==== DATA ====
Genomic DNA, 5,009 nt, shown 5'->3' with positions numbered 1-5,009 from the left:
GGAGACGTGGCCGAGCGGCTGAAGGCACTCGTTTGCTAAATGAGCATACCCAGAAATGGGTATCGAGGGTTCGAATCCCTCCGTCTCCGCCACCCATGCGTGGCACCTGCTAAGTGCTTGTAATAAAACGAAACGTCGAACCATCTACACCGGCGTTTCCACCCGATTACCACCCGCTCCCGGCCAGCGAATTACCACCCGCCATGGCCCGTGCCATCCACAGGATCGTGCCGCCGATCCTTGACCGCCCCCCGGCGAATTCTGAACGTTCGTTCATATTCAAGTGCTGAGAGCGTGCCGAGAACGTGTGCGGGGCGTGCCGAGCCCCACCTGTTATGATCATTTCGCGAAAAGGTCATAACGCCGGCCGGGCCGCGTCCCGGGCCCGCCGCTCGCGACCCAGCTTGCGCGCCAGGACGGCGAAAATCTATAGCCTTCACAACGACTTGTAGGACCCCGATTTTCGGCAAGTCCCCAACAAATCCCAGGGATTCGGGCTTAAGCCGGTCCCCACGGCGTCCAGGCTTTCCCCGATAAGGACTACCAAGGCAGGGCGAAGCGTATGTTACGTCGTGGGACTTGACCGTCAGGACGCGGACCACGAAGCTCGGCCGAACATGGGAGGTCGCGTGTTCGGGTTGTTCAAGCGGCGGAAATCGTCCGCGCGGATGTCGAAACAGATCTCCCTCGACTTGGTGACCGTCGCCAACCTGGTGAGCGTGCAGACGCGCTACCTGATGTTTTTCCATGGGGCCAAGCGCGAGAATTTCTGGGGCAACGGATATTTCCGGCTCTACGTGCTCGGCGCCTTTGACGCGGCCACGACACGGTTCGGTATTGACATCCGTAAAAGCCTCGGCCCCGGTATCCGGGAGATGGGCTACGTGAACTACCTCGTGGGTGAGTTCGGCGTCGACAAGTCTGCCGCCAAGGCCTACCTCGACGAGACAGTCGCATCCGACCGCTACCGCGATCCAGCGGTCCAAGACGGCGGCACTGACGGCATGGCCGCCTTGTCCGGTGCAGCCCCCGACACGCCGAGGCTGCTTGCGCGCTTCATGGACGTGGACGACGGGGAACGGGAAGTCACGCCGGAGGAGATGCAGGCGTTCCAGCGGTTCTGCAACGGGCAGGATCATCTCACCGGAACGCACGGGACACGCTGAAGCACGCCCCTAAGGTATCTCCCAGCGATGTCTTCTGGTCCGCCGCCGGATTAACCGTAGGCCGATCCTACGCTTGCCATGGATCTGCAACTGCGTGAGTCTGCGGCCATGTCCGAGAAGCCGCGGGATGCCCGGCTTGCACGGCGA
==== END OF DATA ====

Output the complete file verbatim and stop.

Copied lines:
Genomic DNA, 5,009 nt, shown 5'->3' with positions numbered 1-5,009 from the left:
GGAGACGTGGCCGAGCGGCTGAAGGCACTCGTTTGCTAAATGAGCATACCCAGAAATGGGTATCGAGGGTTCGAATCCCTCCGTCTCCGCCACCCATGCGTGGCACCTGCTAAGTGCTTGTAATAAAACGAAACGTCGAACCATCTACACCGGCGTTTCCACCCGATTACCACCCGCTCCCGGCCAGCGAATTACCACCCGCCATGGCCCGTGCCATCCACAGGATCGTGCCGCCGATCCTTGACCGCCCCCCGGCGAATTCTGAACGTTCGTTCATATTCAAGTGCTGAGAGCGTGCCGAGAACGTGTGCGGGGCGTGCCGAGCCCCACCTGTTATGATCATTTCGCGAAAAGGTCATAACGCCGGCCGGGCCGCGTCCCGGGCCCGCCGCTCGCGACCCAGCTTGCGCGCCAGGACGGCGAAAATCTATAGCCTTCACAACGACTTGTAGGACCCCGATTTTCGGCAAGTCCCCAACAAATCCCAGGGATTCGGGCTTAAGCCGGTCCCCACGGCGTCCAGGCTTTCCCCGATAAGGACTACCAAGGCAGGGCGAAGCGTATGTTACGTCGTGGGACTTGACCGTCAGGACGCGGACCACGAAGCTCGGCCGAACATGGGAGGTCGCGTGTTCGGGTTGTTCAAGCGGCGGAAATCGTCCGCGCGGATGTCGAAACAGATCTCCCTCGACTTGGTGACCGTCGCCAACCTGGTGAGCGTGCAGACGCGCTACCTGATGTTTTTCCATGGGGCCAAGCGCGAGAATTTCTGGGGCAACGGATATTTCCGGCTCTACGTGCTCGGCGCCTTTGACGCGGCCACGACACGGTTCGGTATTGACATCCGTAAAAGCCTCGGCCCCGGTATCCGGGAGATGGGCTACGTGAACTACCTCGTGGGTGAGTTCGGCGTCGACAAGTCTGCCGCCAAGGCCTACCTCGACGAGACAGTCGCATCCGACCGCTACCGCGATCCAGCGGTCCAAGACGGCGGCACTGACGGCATGGCCGCCTTGTCCGGTGCAGCCCCCGACACGCCGAGGCTGCTTGCGCGCTTCATGGACGTGGACGACGGGGAACGGGAAGTCACGCCGGAGGAGATGCAGGCGTTCCAGCGGTTCTGCAACGGGCAGGATCATCTCACCGGAACGCACGGGACACGCTGAAGCACGCCCCTAAGGTATCTCCCAGCGATGTCTTCTGGTCCGCCGCCGGATTAACCGTAGGCCGATCCTACGCTTGCCATGGATCTGCAACTGCGTGAGTCTGCGGCCATGTCCGAGAAGCCGCGGGATGCCCGGCTTGCACGGCGA